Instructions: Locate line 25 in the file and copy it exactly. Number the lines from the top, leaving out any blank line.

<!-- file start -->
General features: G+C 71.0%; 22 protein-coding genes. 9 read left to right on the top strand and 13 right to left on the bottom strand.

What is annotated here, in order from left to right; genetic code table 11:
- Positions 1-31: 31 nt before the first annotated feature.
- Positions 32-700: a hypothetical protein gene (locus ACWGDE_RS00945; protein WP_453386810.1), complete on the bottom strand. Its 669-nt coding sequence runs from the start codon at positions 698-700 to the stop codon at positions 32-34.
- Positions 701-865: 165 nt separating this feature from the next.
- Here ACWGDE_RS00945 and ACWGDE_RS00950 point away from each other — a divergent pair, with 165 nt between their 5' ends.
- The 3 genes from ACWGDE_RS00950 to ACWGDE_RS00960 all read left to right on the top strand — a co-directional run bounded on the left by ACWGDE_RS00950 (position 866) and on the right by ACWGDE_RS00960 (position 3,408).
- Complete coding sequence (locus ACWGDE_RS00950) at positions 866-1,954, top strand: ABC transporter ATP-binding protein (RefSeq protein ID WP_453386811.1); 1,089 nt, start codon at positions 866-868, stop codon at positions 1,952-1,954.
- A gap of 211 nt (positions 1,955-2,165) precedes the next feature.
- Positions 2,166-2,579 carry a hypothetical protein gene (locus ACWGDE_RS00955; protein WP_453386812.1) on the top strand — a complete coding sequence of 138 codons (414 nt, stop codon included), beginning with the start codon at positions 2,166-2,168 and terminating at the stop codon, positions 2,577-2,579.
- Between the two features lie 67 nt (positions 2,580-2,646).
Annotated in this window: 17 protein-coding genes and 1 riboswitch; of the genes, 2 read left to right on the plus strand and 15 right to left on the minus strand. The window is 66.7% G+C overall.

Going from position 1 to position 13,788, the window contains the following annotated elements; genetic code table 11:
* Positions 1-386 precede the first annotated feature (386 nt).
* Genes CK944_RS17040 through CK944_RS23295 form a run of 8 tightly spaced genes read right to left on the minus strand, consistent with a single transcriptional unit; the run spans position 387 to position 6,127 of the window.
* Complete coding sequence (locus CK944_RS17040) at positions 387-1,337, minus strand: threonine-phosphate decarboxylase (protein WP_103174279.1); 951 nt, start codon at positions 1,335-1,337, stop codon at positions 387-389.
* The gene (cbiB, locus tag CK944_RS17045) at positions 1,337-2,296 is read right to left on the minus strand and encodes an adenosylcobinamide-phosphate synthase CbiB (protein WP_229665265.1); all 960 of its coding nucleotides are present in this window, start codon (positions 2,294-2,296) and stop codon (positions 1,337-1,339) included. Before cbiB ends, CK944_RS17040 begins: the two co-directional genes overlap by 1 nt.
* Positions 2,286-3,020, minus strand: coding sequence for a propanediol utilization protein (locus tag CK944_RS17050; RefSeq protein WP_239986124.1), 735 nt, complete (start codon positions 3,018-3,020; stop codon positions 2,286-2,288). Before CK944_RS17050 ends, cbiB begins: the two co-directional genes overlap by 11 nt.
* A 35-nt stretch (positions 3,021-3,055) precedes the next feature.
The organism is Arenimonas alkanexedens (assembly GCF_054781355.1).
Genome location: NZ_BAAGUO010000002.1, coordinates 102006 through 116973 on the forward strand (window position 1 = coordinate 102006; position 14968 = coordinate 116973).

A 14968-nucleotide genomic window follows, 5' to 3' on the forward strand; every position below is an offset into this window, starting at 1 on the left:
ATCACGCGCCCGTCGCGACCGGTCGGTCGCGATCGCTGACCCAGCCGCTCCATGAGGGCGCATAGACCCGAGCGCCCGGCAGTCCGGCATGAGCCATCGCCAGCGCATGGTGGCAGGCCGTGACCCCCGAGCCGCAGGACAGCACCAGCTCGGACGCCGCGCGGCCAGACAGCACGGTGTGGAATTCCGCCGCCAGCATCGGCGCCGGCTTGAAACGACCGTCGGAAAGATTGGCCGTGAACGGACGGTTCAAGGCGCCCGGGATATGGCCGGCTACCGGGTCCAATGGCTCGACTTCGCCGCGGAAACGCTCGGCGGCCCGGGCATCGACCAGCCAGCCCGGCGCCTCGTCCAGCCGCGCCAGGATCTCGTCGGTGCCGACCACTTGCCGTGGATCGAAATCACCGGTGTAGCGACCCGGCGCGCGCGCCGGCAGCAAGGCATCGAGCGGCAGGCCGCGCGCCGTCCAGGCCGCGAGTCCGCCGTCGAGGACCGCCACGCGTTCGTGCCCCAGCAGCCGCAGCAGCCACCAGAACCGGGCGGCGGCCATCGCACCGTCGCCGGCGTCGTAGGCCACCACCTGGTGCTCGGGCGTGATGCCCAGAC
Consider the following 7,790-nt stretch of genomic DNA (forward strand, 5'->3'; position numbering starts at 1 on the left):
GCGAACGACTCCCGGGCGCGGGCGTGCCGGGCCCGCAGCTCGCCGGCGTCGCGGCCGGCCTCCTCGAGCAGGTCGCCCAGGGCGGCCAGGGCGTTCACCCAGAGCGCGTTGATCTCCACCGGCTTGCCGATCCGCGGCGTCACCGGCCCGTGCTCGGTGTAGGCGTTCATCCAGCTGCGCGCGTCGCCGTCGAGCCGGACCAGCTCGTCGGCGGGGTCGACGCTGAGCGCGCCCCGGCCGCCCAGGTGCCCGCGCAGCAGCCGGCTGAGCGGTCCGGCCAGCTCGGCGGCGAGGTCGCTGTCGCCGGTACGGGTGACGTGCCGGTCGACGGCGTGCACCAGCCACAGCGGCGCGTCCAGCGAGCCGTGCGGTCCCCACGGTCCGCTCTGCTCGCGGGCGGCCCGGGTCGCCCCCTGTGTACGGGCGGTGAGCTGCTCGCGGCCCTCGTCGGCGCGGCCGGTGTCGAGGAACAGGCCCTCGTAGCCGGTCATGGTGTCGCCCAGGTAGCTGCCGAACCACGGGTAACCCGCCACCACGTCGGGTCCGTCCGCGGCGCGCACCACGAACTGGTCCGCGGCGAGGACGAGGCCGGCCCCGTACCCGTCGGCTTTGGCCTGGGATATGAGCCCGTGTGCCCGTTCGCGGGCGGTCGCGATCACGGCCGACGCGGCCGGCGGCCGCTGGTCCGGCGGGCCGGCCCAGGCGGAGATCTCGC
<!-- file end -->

GCGAACGACTCCCGGGCGCGGGCGTGCCGGGCCCGCAGCTCGCCGGCGTCGCGGCCGGCCTCCTCGAGCAGGTCGCCCAGGGCGGCCAGGGCGTTCACCCAGAGCGCGTTGATCTCCACCGGCTTGCCGATCCGCGGCGTCACCGGCCCGTGCTCGGTGTAGGCGTTCATCCAGCTGCGCGCGTCGCCGTCGAGCCGGACCAGCTCGTCGGCGGGGTCGACGCTGAGCGCGCCCCGGCCGCCCAGGTGCCCGCGCAGCAGCCGGCTGAGCGGTCCGGCCAGCTCGGCGGCGAGGTCGCTGTCGCCGGTACGGGTGACGTGCCGGTCGACGGCGTGCACCAGCCACAGCGGCGCGTCCAGCGAGCCGTGCGGTCCCCACGGTCCGCTCTGCTCGCGGGCGGCCCGGGTCGCCCCCTGTGTACGGGCGGTGAGCTGCTCGCGGCCCTCGTCGGCGCGGCCGGTGTCGAGGAACAGGCCCTCGTAGCCGGTCATGGTGTCGCCCAGGTAGCTGCCGAACCACGGGTAACCCGCCACCACGTCGGGTCCGTCCGCGGCGCGCACCACGAACTGGTCCGCGGCGAGGACGAGGCCGGCCCCGTACCCGTCGGCTTTGGCCTGGGATATGAGCCCGTGTGCCCGTTCGCGGGCGGTCGCGATCACGGCCGACGCGGCCGGCGGCCGCTGGTCCGGCGGGCCGGCCCAGGCGGAGATCTCGC